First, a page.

The escape from Afrin
Dozens of injured people are brought to the hospital in Afrin every day.
Doctor Azad does not want his face to be filmed. This approximately 50-year-old man does not provide his real name or age either. He is a cardiologist, but due to the insufficient number of medical personnel at the hospital, he was sent to work in the emergency ward in Afrin. Part of the staff fled when the situation in the region became dangerous.
Azad chose the opposite direction. He decided to go back to Afrin at the end of January, when the “Olive Branch” Operation began (it is led by the Turkish army). According to the London-based Syrian Observatory for Human Rights, at least 1050 people were killed in its aftermath, including 204 civilians. Almost two-thirds of the territories of Afrin is currently under the control of the Turkish army and its supporting militias, including the Free Syrian Army (FSA). In the coming days, maybe even hours, the last exit road from Afrin will be cut off.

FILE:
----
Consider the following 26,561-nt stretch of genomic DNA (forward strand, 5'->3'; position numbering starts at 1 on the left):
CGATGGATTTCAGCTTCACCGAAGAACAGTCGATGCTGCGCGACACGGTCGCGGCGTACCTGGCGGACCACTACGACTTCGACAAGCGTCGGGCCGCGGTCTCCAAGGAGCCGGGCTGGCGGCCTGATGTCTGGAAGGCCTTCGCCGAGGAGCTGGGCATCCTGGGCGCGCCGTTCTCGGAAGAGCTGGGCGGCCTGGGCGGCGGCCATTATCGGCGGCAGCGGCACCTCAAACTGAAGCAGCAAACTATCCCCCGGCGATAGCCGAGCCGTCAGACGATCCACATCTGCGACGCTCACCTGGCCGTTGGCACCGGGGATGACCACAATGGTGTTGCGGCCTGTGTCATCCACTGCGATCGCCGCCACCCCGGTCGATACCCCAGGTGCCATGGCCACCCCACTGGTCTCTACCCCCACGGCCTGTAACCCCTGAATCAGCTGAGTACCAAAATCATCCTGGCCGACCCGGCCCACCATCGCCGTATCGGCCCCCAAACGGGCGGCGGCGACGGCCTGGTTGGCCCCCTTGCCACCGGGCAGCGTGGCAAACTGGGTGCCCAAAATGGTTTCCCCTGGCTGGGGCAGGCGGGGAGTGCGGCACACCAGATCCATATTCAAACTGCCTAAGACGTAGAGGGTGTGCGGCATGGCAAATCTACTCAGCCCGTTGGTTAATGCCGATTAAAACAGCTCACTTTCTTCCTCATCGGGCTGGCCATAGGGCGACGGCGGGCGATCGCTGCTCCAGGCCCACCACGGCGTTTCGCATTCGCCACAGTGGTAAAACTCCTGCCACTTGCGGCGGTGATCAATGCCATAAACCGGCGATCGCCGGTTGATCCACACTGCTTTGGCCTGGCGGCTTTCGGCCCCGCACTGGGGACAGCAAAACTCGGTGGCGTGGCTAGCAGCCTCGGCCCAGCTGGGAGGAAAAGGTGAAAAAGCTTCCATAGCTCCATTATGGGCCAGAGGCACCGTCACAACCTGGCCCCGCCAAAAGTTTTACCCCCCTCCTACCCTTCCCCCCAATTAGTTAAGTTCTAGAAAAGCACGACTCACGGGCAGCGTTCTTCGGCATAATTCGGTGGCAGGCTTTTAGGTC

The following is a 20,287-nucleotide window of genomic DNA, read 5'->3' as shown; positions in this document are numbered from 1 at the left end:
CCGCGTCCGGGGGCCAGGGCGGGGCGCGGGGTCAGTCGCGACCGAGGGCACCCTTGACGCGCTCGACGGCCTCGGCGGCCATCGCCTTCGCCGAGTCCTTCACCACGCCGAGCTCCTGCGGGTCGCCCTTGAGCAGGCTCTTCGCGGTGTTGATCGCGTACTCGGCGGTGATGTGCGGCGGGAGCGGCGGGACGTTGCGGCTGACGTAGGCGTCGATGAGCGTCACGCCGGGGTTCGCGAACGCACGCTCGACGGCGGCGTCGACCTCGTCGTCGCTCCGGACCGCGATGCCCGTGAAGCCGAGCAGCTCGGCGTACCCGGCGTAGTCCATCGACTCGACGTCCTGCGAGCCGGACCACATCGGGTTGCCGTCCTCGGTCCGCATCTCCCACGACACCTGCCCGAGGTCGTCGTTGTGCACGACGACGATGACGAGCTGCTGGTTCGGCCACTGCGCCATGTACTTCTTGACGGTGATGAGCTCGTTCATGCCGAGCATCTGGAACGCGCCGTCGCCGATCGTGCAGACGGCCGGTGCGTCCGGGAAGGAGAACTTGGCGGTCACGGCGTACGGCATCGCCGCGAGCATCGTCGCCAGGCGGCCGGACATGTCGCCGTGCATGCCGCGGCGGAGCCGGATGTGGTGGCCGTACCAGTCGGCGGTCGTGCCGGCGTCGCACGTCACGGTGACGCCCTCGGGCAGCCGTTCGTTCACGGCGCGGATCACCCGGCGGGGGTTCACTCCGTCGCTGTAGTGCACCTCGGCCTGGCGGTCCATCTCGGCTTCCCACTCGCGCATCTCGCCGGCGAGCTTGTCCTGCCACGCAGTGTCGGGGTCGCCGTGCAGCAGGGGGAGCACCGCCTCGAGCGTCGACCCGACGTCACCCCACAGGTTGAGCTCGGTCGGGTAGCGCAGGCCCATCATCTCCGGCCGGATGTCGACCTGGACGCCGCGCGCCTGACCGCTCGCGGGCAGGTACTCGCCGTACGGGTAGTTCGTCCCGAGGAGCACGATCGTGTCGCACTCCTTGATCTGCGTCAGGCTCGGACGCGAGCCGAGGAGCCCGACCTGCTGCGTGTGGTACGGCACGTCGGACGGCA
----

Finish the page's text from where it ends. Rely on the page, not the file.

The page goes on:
This is a yet another, tragic chapter of the 7-year long war in Syria which has claimed at least 400,000 victims. 11 million, half the population of the country, were forced to leave their homes. Azad was living in Germany between 2013 and 2018 with a refugee status.
“First, I was learning German, medicine-specific vocabulary, then I started an internship and just before I left, I began working at a hospital. However, my conscience didn’t allow me to stay there”, he says.
He gave up on everything he had and came back home to Afrin. He lives in a three-room apartment, together with four other families. All are internal refugees who came to the city from a village near Afrin.
We are talking in a hospital staff room. There is bed, small table and a few chairs inside. More and more information about the situation in the region is coming from the always-on TV set. The ashtray is filling with cigarette stumps.
“Normally this room is smoke-free but because of the situation, we were given a permission”, says Azad.